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JIC scientists create new training resource to break down barriers to wheat research

September 07, 2016

Scientists from Dr Cristobal Uauy's laboratory at the John Innes Centre (JIC) have developed a new open access online wheat training hub to support researchers currently working on wheat or hoping to make the transition to work on this important crop.

The training hub provides essential, step by step information on experimental protocols, wheat cultivation, and up to date guides to a wide range of genomics tools, all of which can provide a solid foundation from which to carry out wheat research.

Dr Philippa Borrill, who led the project, said, "We hope that this website will provide a collaborative platform to share information about wheat for both established wheat researchers and those new to the field".

Wheat is one of the most widely cultivated crops in the UK and worldwide, with 740 million tonnes projected to be produced in 2016. While global wheat yields are increasing, it is estimated that global cereal production must double by 2050 to feed the world's growing population.

Wheat is generally considered as a difficult plant to work with due to its relatively long generation time and lack of genomic resources. These barriers often discourage scientists from working on wheat compared with more established model plant species such as Arabidopsis.

In the last few years, wheat laboratories around the UK and the world have significantly lowered these barriers. However, access to this information is usually scattered across multiple sites making it difficult to find. In addition basic skills training, such as how to grow and cross wheat and essential knowledge on wheat terminology, is not readily found. This makes it difficult for those working in non-wheat groups to make the transition to wheat research, or for wheat groups to discover and adopt new skills, techniques and genomic tools.

The new Wheat Training website comprises three main areas: the first provides a detailed introduction to wheat research, including wheat anatomy, development, terminology, cultivation and crossing.

The genomics resources area outlines a range of genomics tools available in wheat research including genome assemblies, gene models and expression browsers, with detailed instructions on how to use each plus additional commentary on their benefits and pitfalls.

The third area of the website provides strategies on how to use new functional genomic resources being developed by the international wheat community.

Dr Cristobal Uauy said, "We look forward to growing this resource based on community feedback and contributions. This will ensure that the resource remains relevant and focused on users".
-end-
The Uauy laboratory is funded by the BBSRC and the International Wheat Yield Partnership.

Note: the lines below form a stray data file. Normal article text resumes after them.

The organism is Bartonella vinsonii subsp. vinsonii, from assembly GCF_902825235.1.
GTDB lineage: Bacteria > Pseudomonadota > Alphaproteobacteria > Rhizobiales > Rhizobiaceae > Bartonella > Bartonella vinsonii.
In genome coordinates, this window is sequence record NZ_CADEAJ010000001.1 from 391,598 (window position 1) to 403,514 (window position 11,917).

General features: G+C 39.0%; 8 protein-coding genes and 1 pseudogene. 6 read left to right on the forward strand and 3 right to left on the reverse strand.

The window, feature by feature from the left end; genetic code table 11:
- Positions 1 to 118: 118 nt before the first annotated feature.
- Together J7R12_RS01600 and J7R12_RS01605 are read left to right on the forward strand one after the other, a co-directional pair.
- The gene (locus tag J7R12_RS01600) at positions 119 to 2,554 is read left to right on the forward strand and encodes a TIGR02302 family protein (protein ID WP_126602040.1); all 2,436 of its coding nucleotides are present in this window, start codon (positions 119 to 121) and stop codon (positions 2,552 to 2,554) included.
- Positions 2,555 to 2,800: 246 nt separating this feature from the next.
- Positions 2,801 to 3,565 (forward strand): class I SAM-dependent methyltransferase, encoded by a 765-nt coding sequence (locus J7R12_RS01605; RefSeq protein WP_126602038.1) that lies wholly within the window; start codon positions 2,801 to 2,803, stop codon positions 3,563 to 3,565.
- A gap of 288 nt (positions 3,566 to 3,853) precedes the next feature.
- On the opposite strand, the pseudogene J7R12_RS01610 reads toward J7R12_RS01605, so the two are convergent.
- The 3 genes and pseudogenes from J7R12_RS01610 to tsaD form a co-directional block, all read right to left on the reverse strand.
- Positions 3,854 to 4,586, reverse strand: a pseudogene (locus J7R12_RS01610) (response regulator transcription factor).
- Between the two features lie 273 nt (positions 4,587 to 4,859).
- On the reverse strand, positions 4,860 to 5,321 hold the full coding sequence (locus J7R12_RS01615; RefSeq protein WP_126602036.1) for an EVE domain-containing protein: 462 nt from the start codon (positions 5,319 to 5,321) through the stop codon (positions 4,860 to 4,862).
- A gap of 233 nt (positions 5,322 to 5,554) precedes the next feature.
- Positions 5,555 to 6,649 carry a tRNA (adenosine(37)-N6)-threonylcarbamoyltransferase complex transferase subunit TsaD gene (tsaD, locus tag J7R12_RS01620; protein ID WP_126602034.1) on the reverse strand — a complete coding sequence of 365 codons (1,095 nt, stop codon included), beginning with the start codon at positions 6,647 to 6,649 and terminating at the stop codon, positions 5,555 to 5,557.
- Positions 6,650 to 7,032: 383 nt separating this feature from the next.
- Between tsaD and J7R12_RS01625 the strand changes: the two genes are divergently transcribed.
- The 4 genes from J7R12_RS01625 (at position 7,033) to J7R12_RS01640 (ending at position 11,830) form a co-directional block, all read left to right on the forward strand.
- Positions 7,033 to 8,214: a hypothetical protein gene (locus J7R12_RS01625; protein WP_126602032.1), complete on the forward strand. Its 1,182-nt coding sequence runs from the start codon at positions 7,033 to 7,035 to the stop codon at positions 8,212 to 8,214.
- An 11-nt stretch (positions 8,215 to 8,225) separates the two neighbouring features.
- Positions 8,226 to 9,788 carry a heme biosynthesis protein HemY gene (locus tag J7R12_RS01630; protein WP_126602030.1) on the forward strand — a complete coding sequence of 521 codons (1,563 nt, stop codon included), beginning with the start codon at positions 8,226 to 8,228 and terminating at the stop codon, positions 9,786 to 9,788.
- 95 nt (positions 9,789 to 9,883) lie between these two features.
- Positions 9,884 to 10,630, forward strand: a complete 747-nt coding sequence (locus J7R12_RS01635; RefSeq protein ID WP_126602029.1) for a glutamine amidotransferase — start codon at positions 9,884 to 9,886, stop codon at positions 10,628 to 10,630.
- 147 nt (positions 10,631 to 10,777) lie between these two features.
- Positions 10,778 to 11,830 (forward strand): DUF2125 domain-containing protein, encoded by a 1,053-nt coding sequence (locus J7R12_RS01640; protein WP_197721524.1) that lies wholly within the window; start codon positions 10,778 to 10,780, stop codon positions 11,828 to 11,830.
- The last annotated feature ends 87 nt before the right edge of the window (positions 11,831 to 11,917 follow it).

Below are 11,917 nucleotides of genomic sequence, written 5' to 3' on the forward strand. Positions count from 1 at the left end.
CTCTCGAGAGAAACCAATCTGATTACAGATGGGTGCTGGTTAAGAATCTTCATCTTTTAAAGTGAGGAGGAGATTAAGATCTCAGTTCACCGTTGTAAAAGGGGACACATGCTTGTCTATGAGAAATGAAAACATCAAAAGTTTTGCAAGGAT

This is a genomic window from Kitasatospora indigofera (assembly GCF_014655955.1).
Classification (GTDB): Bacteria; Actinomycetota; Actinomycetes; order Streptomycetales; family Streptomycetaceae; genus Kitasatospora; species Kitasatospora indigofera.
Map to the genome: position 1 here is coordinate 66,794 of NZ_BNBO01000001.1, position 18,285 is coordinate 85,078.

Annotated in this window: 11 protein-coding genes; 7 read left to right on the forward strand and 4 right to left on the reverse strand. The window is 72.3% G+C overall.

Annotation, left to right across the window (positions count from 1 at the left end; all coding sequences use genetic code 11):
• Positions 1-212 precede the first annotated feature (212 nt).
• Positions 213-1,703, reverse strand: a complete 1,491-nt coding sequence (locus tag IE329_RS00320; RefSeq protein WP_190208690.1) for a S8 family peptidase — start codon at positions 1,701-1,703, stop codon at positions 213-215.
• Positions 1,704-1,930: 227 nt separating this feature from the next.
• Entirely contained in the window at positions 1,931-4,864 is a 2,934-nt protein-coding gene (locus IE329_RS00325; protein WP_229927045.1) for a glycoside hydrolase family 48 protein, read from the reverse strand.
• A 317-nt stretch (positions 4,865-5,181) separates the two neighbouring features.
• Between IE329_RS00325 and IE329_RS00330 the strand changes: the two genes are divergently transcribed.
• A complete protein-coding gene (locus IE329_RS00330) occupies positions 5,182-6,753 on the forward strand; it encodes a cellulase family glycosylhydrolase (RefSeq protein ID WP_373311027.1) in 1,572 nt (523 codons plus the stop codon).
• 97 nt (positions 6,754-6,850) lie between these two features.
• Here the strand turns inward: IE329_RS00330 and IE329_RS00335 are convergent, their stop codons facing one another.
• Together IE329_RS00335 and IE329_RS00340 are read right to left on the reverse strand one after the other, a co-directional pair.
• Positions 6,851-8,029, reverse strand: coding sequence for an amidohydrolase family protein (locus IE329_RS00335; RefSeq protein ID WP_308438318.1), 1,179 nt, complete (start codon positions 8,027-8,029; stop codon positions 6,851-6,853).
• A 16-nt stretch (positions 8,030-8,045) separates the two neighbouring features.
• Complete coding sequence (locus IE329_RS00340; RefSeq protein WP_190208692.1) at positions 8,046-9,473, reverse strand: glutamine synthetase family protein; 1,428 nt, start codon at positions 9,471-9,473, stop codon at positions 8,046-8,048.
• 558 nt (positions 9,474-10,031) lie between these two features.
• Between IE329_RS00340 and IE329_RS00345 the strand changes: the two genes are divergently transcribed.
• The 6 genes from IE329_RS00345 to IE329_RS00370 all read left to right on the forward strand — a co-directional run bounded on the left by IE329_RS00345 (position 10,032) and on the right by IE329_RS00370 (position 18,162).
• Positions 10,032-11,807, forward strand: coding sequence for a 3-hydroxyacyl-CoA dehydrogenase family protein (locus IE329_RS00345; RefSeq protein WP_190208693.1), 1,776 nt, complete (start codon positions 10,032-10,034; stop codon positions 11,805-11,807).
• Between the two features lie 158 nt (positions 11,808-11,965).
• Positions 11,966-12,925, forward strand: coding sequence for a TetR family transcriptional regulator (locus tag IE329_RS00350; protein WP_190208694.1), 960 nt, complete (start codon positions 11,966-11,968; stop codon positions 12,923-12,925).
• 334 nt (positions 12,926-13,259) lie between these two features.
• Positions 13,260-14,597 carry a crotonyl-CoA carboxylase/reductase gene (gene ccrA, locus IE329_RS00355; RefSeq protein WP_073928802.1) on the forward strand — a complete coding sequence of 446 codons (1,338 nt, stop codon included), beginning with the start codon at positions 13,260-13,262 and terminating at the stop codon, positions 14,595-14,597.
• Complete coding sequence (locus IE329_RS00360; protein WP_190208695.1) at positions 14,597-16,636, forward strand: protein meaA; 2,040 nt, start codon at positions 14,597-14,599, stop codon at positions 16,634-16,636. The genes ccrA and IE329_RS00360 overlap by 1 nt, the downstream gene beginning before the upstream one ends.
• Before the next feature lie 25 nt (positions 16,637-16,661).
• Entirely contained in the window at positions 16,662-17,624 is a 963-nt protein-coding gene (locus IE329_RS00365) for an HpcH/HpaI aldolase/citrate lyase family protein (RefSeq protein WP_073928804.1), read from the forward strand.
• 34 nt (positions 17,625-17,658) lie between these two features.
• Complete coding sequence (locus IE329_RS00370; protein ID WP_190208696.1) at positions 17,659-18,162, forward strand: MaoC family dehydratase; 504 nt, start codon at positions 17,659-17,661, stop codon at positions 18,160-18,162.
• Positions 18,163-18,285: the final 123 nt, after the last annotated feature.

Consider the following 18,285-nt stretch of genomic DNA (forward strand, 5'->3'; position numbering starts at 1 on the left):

Notes to editors

1. The new resource can be found at http://www.wheat-training.com

2. If you would like to interview Dr Borrill or Dr Uauy please email:
Geraldine Platten
Head of External Relations (interim)
The John Innes Centre, Norwich
E: Geraldine.platten@jic.ac.uk

3. Images of Drs Borrill and Uauy and a screenshot of the website can be found at: http://bit.ly/2cgKlff

4. About the John Innes Centre

The John Innes Centre is an independent, international centre of excellence in plant science and microbiology.

Our mission is to generate knowledge of plants and microbes through innovative research, to train scientists for the future, to apply our knowledge of nature's diversity to benefit agriculture, the environment, human health and wellbeing, and engage with policy makers and the public.

To achieve these goals we establish pioneering long-term research objectives in plant and microbial science, with a focus on genetics. These objectives include promoting the translation of research through partnerships to develop improved crops and to make new products from microbes and plants for human health and other applications. We also create new approaches, technologies and resources that enable research advances and help industry to make new products. The knowledge, resources and trained researchers we generate help global societies address important challenges including providing sufficient and affordable food, making new products for human health and industrial applications, and developing sustainable bio-based manufacturing.

This provides a fertile environment for training the next generation of plant and microbial scientists, many of whom go on to careers in industry and academia, around the world.

The John Innes Centre is strategically funded by the Biotechnology and Biological Sciences Research Council (BBSRC). In 2014-2015 the John Innes Centre received a total of £36.9 million from the BBSRC.

The John Innes Centre is the winner of the BBSRC's 2013 - 2016 Excellence With Impact award.

5. About the BBSRC

The Biotechnology and Biological Sciences Research Council (BBSRC) invests in world-class bioscience research and training on behalf of the UK public. Our aim is to further scientific knowledge, to promote economic growth, wealth and job creation and to improve quality of life in the UK and beyond.

Funded by Government, BBSRC invested over £509M in world-class bioscience in 2014-15. We support research and training in universities and strategically funded institutes. BBSRC research and the people we fund are helping society to meet major challenges, including food security, green energy and healthier, longer lives. Our investments underpin important UK economic sectors, such as farming, food, industrial biotechnology and pharmaceuticals.

For more information about BBSRC, our science and our impact see: http://www.bbsrc.ac.uk

For more information about BBSRC strategically funded institutes see: http://www.bbsrc.ac.uk/institutes

John Innes Centre

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